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Microarray Patent Holders Relieved After Supreme Court Overturns Festo


Microarray patent holders can stop holding their breath after the US Supreme Court’s May 28 decision in the Festo vs. Shoketsu Kinzoku Kabushiki case: The decision restores protection to patents in cases where the patent claims were revised and narrowed during the patenting process, lawyers said.

In the unanimous decision, the Supreme Court partially overturned a ruling by a lower court that limited the enforcement in cases where there were claim revisions. It then set out a standard as to how to interpret the scope of patents in these cases.

“The decision is a relief to patentees that now have this extra ground to step outside the literal scope of their claims and argue that something is an equivalent,” said Kathleen Madden Williams, a partner and co-chair of the patent practice at Palmer & Dodge in Boston.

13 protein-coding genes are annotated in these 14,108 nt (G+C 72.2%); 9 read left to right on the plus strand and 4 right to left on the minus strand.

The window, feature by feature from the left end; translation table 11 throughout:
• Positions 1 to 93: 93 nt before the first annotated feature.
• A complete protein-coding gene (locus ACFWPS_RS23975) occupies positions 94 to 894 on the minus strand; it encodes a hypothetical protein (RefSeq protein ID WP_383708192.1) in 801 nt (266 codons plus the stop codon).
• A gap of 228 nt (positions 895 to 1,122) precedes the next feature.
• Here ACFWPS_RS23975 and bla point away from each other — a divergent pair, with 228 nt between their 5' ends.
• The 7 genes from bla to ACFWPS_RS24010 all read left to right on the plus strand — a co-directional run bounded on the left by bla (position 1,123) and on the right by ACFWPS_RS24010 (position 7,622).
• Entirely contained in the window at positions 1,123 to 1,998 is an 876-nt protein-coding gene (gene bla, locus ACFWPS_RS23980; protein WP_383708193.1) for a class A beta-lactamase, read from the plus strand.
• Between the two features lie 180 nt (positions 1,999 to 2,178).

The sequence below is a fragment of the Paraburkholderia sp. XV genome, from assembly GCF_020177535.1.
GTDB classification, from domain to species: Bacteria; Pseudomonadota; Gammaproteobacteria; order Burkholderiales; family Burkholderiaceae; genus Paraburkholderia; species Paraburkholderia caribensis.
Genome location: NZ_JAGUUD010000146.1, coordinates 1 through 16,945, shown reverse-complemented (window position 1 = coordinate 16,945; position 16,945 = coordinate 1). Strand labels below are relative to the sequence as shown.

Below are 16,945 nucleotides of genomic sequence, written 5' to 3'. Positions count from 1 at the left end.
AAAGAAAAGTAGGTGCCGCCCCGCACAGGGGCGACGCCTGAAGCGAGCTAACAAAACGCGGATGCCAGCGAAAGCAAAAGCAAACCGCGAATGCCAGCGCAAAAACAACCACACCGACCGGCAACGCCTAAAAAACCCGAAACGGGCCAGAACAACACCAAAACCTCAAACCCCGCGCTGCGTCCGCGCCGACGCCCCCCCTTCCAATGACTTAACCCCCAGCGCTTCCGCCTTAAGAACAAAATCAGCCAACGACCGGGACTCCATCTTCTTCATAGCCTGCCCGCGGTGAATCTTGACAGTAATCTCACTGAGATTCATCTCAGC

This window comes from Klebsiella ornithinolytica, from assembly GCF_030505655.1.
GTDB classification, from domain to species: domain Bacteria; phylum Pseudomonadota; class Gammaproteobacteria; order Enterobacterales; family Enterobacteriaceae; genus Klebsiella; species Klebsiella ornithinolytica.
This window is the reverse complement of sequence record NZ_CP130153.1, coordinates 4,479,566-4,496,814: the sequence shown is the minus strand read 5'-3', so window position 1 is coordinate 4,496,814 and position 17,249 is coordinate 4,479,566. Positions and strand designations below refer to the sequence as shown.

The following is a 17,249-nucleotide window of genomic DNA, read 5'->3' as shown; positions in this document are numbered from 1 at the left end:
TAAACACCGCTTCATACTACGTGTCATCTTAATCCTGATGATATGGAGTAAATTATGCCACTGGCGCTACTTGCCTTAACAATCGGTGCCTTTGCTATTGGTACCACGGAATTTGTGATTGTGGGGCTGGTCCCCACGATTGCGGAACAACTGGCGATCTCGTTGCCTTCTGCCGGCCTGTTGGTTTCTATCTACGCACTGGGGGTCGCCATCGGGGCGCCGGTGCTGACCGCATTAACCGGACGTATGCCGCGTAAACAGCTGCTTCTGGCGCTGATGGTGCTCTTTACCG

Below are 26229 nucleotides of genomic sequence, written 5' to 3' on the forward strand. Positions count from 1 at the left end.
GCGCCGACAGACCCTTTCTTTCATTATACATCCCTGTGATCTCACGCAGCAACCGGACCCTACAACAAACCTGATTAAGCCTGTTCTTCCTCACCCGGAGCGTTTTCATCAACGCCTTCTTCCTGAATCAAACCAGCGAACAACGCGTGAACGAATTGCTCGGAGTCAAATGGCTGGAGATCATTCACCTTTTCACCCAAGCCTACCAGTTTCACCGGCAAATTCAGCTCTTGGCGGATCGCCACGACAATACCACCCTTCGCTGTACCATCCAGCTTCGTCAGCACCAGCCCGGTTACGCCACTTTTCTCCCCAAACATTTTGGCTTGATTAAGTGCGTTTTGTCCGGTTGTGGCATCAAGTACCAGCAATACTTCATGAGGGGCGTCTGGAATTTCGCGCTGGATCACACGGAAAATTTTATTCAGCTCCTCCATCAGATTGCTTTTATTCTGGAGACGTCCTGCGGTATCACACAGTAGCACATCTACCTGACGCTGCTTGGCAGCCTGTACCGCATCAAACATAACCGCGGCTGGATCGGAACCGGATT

The decision, though, also leaves patent challengers some ammunition for arguments blocking infringement claims, and makes these claims more likely to be wrangled over in courtroom battles, according to patent lawyers. While the Supreme Court has set out a new standard, “We’re going to have case after case figuring out how that works,” said Bill Anthony, an intellectual property partner at the Silicon Valley office of Orrick, Herrington & Sutcliffe who represents Affymetrix and other technology companies.